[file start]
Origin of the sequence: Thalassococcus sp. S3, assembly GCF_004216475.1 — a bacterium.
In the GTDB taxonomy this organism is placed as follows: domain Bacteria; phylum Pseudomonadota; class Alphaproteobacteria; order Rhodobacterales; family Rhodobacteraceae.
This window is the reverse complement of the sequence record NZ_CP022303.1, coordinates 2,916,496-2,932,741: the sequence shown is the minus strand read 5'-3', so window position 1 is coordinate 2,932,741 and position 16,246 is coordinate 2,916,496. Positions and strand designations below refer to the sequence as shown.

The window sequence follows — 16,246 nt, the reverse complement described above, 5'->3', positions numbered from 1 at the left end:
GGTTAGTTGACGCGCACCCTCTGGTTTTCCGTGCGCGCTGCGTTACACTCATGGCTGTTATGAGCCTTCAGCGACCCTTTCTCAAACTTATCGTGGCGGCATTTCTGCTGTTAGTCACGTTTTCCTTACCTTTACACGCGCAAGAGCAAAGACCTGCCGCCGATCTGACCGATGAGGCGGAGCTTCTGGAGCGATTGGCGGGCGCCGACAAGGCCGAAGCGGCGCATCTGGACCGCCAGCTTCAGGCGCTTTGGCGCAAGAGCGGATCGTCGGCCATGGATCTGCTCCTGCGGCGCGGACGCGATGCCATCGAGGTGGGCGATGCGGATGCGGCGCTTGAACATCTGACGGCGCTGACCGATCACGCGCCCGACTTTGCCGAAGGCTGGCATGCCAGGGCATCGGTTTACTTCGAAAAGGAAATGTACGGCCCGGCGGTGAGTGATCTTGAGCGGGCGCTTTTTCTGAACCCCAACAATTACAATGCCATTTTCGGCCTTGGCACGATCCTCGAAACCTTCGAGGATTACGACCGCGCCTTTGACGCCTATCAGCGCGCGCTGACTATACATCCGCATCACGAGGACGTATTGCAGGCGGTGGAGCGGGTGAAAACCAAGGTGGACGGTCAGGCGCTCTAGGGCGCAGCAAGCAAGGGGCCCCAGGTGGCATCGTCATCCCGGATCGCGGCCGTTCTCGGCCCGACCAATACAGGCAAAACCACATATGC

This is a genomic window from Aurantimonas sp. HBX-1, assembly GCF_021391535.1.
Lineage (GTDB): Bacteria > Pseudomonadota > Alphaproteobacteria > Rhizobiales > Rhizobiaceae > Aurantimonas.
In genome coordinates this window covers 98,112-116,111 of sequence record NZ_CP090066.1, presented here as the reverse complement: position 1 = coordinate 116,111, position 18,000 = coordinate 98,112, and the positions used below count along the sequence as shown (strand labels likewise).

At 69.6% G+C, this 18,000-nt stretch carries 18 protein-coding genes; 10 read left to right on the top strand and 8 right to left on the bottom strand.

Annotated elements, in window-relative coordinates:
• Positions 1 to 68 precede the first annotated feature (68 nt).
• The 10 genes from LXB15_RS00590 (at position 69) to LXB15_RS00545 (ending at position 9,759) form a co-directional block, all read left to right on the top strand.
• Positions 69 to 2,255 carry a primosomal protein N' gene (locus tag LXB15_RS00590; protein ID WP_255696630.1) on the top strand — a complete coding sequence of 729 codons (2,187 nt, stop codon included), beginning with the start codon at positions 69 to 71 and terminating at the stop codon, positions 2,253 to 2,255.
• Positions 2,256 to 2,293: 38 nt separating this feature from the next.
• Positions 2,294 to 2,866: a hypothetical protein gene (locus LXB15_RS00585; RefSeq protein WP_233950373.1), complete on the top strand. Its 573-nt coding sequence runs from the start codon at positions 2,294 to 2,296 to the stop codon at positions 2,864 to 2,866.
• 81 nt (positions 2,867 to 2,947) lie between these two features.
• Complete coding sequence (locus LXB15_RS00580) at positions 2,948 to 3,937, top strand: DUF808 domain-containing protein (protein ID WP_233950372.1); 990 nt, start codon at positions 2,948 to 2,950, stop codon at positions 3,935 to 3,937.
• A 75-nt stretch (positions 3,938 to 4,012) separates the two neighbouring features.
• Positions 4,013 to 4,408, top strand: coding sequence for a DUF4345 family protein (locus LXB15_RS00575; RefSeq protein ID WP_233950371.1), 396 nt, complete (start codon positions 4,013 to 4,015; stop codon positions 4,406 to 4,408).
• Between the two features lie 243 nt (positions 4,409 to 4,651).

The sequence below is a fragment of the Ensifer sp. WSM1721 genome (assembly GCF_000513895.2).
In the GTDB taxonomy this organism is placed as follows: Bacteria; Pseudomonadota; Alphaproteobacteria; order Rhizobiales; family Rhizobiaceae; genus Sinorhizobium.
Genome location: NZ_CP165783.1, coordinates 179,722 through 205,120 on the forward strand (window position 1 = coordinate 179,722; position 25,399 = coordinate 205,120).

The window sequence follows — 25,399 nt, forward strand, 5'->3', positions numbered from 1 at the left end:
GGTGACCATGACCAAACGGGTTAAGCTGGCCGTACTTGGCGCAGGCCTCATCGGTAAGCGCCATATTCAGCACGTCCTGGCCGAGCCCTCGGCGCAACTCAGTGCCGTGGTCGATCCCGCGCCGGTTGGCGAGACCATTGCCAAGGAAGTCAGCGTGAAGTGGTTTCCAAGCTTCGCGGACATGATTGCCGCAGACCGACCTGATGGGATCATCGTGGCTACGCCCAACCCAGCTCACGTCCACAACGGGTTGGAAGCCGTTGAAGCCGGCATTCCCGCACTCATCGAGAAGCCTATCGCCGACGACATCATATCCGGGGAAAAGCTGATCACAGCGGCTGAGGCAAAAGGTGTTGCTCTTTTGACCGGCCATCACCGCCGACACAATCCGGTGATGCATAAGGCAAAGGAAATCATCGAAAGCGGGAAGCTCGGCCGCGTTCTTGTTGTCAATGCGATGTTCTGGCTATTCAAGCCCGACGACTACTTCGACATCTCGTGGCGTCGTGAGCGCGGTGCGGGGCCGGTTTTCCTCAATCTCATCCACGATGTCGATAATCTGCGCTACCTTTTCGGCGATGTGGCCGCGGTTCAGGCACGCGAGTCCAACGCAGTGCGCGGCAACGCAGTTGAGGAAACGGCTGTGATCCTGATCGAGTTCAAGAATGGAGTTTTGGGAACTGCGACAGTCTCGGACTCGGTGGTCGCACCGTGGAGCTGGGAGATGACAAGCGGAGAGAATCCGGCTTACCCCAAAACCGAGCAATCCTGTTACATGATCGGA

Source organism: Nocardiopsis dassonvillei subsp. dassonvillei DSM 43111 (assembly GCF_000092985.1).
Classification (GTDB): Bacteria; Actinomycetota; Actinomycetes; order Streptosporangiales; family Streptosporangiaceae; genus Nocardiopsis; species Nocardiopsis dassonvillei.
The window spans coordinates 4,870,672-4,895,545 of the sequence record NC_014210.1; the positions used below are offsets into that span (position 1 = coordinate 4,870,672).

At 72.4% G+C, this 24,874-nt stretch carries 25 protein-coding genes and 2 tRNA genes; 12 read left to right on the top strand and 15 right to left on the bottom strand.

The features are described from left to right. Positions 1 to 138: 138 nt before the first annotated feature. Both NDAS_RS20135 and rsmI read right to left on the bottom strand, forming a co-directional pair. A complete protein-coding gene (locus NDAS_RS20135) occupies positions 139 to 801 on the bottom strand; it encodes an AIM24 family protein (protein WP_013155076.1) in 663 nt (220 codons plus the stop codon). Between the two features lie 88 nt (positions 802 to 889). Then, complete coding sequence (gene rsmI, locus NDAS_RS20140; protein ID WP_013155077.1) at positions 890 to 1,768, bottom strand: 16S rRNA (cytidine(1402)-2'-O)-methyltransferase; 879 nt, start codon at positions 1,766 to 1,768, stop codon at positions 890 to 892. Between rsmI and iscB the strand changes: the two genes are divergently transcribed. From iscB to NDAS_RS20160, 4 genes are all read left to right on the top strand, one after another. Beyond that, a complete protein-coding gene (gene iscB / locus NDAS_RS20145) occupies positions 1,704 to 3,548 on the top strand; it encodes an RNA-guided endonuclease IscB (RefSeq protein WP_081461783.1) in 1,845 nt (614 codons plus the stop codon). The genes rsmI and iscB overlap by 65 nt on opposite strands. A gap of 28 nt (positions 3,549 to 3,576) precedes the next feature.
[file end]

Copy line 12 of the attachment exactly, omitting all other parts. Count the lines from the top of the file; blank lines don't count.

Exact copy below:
• The 10 genes from LXB15_RS00590 (at position 69) to LXB15_RS00545 (ending at position 9,759) form a co-directional block, all read left to right on the top strand.